Amy: I read Reading the Vampire Slayer and Five Seasons of Angel before this one. They were good too, but I enjoyed this so much more. The others were edited anthologies, so the contributions were a bit hit or miss.

    Stephanie: I definitely don't think that of bloggers in general, but I have this stupid mental block when it comes to my own words :P Anyway, yes, do watch Buffy!

    Jenny: I remember that - it was cringe-worthy indeed :\ Oh Angel. I loved you so much despite you constantly being faily.

  8. This is fascinating. I agree with your point about Ana. I never saw her as being held back by men. Yes, she was vulnerable on that front, but she was also the most honest about her feelings and sexual desires. She didn't have the social constraints that others do and so she said what she thought at any moment. That always made her one of my favorite characters. I may have to check this one out.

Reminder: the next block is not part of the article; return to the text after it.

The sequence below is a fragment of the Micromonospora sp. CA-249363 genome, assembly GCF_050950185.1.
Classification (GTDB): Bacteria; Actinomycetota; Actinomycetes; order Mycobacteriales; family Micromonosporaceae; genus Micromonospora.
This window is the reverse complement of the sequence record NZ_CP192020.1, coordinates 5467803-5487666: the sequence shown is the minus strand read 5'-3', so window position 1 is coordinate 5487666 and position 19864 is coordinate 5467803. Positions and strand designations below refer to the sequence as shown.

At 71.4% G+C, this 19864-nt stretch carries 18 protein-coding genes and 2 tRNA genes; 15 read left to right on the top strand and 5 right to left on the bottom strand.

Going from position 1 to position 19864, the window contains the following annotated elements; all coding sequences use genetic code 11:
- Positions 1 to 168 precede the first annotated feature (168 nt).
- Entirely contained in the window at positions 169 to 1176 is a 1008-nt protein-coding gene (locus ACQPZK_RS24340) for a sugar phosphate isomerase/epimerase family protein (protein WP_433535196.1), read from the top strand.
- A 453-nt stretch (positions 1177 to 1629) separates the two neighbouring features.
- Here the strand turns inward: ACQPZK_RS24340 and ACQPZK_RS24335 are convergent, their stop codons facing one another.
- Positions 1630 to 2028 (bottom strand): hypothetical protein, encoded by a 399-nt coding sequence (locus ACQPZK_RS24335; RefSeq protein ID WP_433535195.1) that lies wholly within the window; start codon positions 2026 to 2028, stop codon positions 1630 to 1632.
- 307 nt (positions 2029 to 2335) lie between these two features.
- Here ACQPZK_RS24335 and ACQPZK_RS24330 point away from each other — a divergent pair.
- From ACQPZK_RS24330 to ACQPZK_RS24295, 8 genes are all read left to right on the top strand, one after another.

9. Melissa, that's pretty much how I saw Anya too. It was interesting to read such a different perspective, though!

  10. I will be VERY unhappy if I don't get this as a present in December. :-)

    And this is so unfair - you posted about your Buffy love during the time when google reader kicked you out of my feed and I missed it!!! After all that recommending, I missed it. So glad you loved it as much as I did though, it's my favorite show in the world and I'm waiting for enough time to pass to watch it a third (or is it fourth?) time.

  11. Aw, I'm sorry you missed them! But yes, it's true: I'm a total Buffy convert :D